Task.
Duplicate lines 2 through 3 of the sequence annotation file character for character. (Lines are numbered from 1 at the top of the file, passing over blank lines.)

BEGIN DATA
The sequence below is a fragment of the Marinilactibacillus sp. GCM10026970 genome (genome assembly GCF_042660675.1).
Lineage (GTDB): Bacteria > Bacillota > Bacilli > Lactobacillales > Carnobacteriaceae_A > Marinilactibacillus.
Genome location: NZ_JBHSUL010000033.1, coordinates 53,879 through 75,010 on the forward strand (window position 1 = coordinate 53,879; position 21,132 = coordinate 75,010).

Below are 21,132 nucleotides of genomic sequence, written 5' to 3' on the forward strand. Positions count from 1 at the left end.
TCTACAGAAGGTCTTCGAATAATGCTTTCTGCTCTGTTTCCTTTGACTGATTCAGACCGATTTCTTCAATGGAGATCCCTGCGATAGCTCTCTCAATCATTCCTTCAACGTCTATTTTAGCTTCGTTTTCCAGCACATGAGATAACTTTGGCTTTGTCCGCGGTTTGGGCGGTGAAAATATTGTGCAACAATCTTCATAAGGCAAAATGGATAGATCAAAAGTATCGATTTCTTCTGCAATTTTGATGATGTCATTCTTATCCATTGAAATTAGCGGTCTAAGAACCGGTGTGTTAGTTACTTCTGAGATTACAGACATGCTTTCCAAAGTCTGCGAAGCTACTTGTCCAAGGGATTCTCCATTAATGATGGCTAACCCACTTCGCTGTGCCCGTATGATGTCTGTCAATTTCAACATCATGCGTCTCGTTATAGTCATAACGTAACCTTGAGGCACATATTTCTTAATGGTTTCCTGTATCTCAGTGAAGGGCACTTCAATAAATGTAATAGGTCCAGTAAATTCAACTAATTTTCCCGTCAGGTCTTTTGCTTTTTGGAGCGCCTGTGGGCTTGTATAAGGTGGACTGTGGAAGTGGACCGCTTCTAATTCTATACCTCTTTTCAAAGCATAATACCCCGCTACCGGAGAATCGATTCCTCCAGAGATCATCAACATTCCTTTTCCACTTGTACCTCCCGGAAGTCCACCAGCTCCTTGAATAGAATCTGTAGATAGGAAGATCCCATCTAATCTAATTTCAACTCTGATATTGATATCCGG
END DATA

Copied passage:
Lineage (GTDB): Bacteria > Bacillota > Bacilli > Lactobacillales > Carnobacteriaceae_A > Marinilactibacillus.
Genome location: NZ_JBHSUL010000033.1, coordinates 53,879 through 75,010 on the forward strand (window position 1 = coordinate 53,879; position 21,132 = coordinate 75,010).